Golf is one of the most popular sports in America, particularly among adults. Here in the city, I’ve seen my fair share of people both around my age (26, although some people still believe I’m 21…) and way older lugging around their golf clubs on the weekends, presumably to hit the driving range or a nearby golf course.
Golf is a sport that requires a ton of skill, but it is also easily accessible because of its low impact and intensity compared to other sports like football or basketball. On a recreational level, I can’t imagine a comparable sport that is as relaxing as golf. You’re not trying to beat the clock, and in most cases you’ll barely work up a sweat playing 9 or even 18-holes.
However, it is this skill level that can cause problems for people who play golf. When it comes to the sport, perhaps the most important skill on a movement level is the ability to rotate. Think of it this way–all the swing types that are utilized in golf, everything from the tee shot to the putt, are based on rotation.
Studies have shown that low-back pain from golf can account for anywhere from 18% to 54% of golf injuries. It is also not uncommon to see injuries of the knees, hips, elbows or wrists. In recent memory, Tiger Woods has been sidelined by a bad back. And in tennis, Rafael Nadal has been bothered by his knees on numerous occasions. The New York Times published a feature about that here: Nadal’s Knee.
Golf and tennis are both rotational sports, and many of the injuries that occur in both sports can be explained in part by rotation. Pain and injury occurs during rotation in joints that aren’t meant to rotate. The lower back consists of smaller vertebra, and it was not made to rotate. The knee is a joint that’s built for flexion and extension, but only a small amount of rotation. In Nadal’s case, his knees were unable to withstand the rotational load that he puts them through in competition, especially with his demanding match schedule as a top tennis pro.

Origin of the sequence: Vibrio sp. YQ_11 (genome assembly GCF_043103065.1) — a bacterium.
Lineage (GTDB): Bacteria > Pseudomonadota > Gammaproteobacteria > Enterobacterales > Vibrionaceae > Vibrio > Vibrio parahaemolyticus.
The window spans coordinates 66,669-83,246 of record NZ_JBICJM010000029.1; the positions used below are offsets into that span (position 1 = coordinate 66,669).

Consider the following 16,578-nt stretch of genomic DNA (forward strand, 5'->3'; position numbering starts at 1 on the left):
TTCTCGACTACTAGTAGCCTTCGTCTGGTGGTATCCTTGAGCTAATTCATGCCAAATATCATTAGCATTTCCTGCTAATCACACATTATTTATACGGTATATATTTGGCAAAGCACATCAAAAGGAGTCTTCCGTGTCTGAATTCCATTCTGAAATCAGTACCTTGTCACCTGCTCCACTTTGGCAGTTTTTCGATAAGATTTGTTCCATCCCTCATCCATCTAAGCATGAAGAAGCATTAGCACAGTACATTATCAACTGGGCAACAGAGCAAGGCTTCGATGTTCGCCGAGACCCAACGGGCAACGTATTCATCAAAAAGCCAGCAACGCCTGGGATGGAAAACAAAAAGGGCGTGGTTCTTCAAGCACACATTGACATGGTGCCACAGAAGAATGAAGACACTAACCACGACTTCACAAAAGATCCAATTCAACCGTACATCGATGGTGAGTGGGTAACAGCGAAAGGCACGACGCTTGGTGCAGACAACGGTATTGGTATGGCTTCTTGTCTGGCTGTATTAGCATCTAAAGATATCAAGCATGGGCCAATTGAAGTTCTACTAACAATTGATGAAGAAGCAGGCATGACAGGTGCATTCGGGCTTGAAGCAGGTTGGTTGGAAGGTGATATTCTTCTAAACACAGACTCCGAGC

If we take a joint-by-joint approach to the body (a model that was popularized by strength coach, Mike Boyle, and others) we see that the knees and the lower back are mean to be stable joints. In this model, the joints of the body alternate between mobility and stability as we go upstream from the feet. We see that the ankles are meant to be mobile, the knees stable, the hips mobile, the lower back stable, the t-spine mobile, and so on. All of this make sense in the context of sport movement.
In a golf swing, tennis forehand/backhand, or bat swing, rotation is strongest through the t-spine and the hips. Ken Griffey Jr. was known for golfing baseballs out of the park, but notice how much of his rotational power came from his hips and his upper back rotating towards the ball, below.
Ironically, these are also the areas of the body that lock up and get stiff if you sit at a desk all day staring at a computer. If you lack mobility in one area, the body will find an adjacent joint to make up for it. Those adjacent joints just so happen to be the lower back and the knees, respectively. We now have an issue, as two joints that weren’t meant to rotate are now bearing the brunt of rotational duties.
This isn’t necessarily bad; however, over the course of 9 or 18 holes, or tons of practice with these mobility issues, pain and injury can come to threshold. Playing golf can aggravate pre-existing back conditions, and overuse is more severe than trauma when it comes to injury onset. Golf injuries come about as a result of rotation and repetitions.
There is a silver lining here though. Because golf injuries occur as a result of overuse, there are certainly ways that we can protect the body and make it better able to tolerate the rotational stresses inherent to the sport.
Stay tuned for a more in-depth analysis on rotation in golf, and how to train in the gym to effectively mitigate your injury risk playing the sport!
by Jeremy Lau
Lindsay, D. M., & Vandervoort, A. A. (2014). Golf-Related Low Back Pain: A Review of Causative Factors and Prevention Strategies. Asian Journal of Sports Medicine, 5(4), e24289. http://doi.org/10.5812/asjsm.24289
Jeremy Lau is a Senior Staff Coach at Halevy Life.
Jeremy graduated cum laude from Rensselaer Polytechnic Institute with a BSc. in Biomedical Engineering and received his Master’s in Exercise Physiology at Columbia University. In addition to his academic accolades, Jeremy is a Certified Strength & Conditioning Specialist (CSCS).
Prior to joining the team at Halevy Life, Jeremy completed a coaching internship at Cressey Sports Performance, where he coached both amateur and professional athletes, among whom were many professional MLB baseball players.
As an athlete, Jeremy has played baseball competitively for most of his life.